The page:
Again, this can go for a great many number of things, but repairing your clothes is one way to extend the life of your clothes. If you don't know how to sew, it's not too difficult to learn how to reattach a button or close up a hole in a seam of a shirt. Like I did with my $2 boots, if you have a pair of shoes that can be resoled you can keep a lot of material out of a landfill, and as I mentioned before, Patagonia's Worn Wear program can attempt to repair clothing you send in and, if they can't, they can repurpose the material of your clothing to be made into something else. I had an old pair of jeans that had a huge grease stain, but instead of tossing them I treated the stain until it was barely noticeable unless you really looked for it. and when they started to get holes in the I patched them up and wore them until they got too far gone, but even after that I made them into shorts. By using what you already have you can spare your wallet from buying the style of the week and the landfill from throwing out something with something repairable.
You can also hang-dry your laundry, use old clothing for crafting projects like quilts and the like, or be naked (it might not work well in mixed company and it might get cold eventually though, FYI), but there are things we can all do to curb our impact on the environment when it comes to the clothes we wear. It boils down to being a conscious consumer and taking care of the things we already have, in our clothing and everything else.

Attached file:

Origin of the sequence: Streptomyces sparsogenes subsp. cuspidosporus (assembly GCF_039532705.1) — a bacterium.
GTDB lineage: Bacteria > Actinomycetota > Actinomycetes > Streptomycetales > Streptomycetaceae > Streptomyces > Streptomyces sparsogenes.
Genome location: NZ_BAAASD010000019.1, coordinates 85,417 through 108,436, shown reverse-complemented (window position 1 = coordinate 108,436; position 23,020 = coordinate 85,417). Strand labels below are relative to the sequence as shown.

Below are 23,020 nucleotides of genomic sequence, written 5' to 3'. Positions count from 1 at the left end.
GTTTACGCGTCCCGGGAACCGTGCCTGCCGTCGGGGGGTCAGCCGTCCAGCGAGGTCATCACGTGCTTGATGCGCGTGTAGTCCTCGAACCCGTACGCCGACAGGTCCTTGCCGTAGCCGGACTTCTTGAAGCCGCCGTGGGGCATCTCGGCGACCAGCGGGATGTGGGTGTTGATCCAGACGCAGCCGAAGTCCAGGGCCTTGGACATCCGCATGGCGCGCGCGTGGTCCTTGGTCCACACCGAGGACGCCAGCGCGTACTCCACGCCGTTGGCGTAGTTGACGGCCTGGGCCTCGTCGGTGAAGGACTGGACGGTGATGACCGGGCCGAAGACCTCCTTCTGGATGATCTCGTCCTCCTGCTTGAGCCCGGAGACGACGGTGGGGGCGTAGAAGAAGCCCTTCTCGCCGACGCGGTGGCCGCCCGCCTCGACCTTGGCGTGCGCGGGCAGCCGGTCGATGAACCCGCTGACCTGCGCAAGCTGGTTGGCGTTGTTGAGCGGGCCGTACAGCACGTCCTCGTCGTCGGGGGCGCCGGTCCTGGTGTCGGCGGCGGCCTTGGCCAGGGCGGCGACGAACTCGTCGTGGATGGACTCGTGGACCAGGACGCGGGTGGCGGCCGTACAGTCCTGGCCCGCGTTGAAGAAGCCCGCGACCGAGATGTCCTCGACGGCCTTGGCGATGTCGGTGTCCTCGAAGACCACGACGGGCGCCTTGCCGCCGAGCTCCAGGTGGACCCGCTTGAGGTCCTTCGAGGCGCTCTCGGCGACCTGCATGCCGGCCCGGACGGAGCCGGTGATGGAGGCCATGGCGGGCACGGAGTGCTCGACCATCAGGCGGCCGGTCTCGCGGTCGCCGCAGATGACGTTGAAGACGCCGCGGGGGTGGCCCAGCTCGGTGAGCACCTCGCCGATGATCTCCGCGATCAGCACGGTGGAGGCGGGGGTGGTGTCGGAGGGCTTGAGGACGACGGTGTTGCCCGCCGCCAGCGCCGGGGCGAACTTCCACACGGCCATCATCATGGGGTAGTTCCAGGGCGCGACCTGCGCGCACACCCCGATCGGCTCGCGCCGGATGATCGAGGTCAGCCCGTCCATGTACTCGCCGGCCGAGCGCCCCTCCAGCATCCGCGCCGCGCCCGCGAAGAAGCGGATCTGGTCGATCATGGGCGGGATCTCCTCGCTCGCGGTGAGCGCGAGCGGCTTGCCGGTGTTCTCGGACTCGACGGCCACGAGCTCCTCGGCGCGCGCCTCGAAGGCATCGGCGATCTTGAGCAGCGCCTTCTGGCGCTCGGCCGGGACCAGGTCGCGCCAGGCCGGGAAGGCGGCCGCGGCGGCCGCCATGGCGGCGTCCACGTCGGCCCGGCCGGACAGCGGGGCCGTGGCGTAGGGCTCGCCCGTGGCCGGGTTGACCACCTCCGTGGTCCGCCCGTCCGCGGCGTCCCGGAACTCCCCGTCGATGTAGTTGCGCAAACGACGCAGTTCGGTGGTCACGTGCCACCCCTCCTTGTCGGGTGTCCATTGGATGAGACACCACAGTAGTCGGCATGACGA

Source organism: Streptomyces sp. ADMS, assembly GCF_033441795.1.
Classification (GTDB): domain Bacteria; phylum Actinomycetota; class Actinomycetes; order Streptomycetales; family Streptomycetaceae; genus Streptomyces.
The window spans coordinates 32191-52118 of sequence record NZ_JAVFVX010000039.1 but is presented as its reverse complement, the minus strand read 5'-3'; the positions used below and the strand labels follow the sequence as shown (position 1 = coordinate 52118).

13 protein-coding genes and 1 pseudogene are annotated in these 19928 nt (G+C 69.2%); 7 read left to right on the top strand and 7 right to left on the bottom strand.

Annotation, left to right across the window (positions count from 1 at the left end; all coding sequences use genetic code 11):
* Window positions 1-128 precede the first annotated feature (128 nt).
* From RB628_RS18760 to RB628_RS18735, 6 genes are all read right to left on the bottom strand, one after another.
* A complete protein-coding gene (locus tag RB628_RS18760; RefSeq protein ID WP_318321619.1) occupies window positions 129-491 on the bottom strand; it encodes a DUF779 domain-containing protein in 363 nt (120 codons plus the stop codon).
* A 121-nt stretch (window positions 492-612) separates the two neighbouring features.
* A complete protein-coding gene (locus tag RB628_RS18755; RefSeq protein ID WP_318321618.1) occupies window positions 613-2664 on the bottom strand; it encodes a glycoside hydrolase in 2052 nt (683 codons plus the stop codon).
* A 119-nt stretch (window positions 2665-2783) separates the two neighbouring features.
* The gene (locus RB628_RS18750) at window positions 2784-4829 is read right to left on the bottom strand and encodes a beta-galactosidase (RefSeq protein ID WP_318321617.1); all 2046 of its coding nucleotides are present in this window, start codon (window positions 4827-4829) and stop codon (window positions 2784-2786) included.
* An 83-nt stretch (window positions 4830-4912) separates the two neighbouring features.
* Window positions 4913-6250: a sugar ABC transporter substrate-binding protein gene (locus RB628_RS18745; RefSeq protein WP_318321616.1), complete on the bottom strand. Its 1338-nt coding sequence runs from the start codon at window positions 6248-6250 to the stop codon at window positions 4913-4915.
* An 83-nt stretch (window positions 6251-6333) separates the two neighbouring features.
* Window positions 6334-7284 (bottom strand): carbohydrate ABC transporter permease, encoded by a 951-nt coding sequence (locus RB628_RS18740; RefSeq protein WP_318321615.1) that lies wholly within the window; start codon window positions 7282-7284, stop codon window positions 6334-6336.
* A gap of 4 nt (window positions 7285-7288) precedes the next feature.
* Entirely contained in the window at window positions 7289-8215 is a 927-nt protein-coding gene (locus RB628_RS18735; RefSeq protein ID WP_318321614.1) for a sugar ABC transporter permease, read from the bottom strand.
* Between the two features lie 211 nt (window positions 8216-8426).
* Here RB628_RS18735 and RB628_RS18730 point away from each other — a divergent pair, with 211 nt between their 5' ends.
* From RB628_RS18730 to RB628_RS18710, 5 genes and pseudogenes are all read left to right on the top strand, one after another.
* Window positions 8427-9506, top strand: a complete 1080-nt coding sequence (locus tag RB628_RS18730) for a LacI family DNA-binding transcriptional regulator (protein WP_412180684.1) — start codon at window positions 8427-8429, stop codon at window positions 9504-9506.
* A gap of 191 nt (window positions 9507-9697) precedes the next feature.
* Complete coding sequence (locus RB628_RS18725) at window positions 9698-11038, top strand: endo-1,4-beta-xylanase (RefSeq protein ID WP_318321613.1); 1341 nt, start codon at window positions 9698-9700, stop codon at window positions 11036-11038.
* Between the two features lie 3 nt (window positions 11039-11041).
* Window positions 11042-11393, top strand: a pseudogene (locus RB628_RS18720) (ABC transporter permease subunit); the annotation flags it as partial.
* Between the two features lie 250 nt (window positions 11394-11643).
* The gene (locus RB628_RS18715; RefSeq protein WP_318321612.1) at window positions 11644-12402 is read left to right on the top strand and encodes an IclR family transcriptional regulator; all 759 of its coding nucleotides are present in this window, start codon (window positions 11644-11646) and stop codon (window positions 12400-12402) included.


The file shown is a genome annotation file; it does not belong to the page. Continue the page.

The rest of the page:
Nobody likes a trashy person, and if you're like me and want to be less trashy there are choices we can make to be nicer to the planet.
Friday, July 30, 2021
Friday, July 9, 2021
Sunday, July 4, 2021
It's important to know whose home you're living in. Having lived in the Payahuunadü-- also known as the Owens Valley-- and the Great Basin region of the US nearly all my life, I have had at least some understanding of who the Indigenous people of my homeland were and are. Since moving to the Antelope Valley, north of Los Angeles, I've found that, aside from strip malls and housing tracts, the history of the place focuses almost entirely on aerospace and a tiny bit on agriculture and the interstate highway system, but Native history doesn't get a lot of focus. That's why I wanted to check out the Antelope Valley Indian Museum State Historic Site, on the far east side of Lancaster, north of the town of Lake Los Angeles.